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Downgrades for Discovery and Scripps

MoffettNathanson’s senior analyst Michael Nathanson is concerned that the best days for some multichannel broadcasters could be well over. In a September 27th report he said that the media industry generally is now trading at an 80 per cent discount to the market multiple, and which is the lowest relative level since 2008. “However, we are not expecting to see a similar dramatic sector-wide rebound post 2008 as we strongly believe this time is different.  Instead, stock performance will diverge by the quality of content, brands and asset base.”

“The biggest near-term challenge,” says MoffettNathanthson, “will be the amassing and holding of large, live viewership that can’t be replaced by SVoD, DVRs, VoD, or digital.  Stand-alone cable network companies (Viacom, AMC Networks, Scripps Networks, and Discovery) will continue to be challenged.  Media companies with strong brands in sports and news which are fundamentally live like Disney, Fox and Time Warner will be rewarded with increasing affiliate fees and ad-dollars.  As viewers gain more control of their programming grids the owners of non-essential and non-live content are at significant risk.  Either you are live and large … or dead.”

Nathanson poses the question that ‘media’ is not that dissimilar to the newspaper or music industries, and that all this “declining consumption of live television presage a collapse of the Pay TV industry and the death of TV advertising?  Advertising on TV still delivers a unique proposition of efficient, live reach and the lack of substitutes force advertisers and subscribers to stay tethered.  However, there are elements of the industry that will be facing newspaper-like pressure.”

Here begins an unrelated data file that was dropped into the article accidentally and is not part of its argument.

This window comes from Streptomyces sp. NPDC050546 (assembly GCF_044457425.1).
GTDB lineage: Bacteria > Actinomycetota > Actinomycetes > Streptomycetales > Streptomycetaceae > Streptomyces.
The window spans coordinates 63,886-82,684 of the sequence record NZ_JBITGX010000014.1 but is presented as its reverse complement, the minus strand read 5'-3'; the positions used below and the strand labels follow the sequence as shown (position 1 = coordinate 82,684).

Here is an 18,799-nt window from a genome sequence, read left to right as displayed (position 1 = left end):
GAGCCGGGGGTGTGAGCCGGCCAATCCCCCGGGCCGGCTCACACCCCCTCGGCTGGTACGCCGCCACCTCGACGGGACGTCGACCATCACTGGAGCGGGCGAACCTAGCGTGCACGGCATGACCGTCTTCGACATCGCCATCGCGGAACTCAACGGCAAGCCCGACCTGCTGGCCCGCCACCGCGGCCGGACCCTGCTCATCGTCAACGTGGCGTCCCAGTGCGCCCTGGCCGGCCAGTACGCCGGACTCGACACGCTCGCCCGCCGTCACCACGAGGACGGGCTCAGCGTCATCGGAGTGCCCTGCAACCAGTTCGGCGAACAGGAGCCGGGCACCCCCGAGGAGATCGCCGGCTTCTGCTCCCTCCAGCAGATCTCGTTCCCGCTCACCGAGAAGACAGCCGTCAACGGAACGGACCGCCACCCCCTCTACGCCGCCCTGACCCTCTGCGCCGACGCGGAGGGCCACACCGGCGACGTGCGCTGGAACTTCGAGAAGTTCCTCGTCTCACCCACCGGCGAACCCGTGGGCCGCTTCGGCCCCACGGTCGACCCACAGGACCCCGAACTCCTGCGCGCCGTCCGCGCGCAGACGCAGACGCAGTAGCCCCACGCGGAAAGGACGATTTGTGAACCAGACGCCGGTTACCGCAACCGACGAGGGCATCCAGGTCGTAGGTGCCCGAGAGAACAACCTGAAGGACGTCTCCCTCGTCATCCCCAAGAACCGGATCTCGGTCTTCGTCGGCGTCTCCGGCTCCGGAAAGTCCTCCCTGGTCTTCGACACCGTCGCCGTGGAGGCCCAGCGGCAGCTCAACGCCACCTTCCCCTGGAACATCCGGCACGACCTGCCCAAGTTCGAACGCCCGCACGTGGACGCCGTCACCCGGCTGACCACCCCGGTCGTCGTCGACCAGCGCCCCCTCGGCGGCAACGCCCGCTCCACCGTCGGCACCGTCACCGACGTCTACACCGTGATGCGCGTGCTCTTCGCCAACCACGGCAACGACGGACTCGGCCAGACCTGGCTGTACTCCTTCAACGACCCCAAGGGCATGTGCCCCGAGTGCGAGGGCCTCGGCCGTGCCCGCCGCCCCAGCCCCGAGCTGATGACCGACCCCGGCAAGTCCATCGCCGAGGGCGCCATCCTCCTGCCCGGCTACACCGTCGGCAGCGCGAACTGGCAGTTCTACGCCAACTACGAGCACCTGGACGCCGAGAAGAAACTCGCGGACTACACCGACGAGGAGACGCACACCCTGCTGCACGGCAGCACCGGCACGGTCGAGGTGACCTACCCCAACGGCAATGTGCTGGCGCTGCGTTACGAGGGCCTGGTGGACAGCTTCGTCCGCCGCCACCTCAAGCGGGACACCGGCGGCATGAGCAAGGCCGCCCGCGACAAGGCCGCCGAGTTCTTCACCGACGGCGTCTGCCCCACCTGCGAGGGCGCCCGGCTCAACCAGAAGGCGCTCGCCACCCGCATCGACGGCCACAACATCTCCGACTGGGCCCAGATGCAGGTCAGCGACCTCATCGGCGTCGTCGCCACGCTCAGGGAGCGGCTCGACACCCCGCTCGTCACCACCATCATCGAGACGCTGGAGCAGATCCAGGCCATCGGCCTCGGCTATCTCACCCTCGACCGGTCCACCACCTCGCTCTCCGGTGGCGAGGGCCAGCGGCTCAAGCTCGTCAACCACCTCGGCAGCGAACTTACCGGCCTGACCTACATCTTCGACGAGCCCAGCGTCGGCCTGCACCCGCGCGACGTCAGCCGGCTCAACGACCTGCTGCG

His report warns bluntly that while past history is no guide to future performance, nevertheless “we are marking down the value of the pure play cable network operators due to the fundamental challenges that lie ahead.”

The report ‘Downgrades’ Discovery a thumping $10 a share ($21 new target price) and Scripps (down $19, to $52 target). Nathanson sticks with a ‘BUY’ rating on Disney ($111 target), 21st Century Fox ($31) and Time-Warner ($94).

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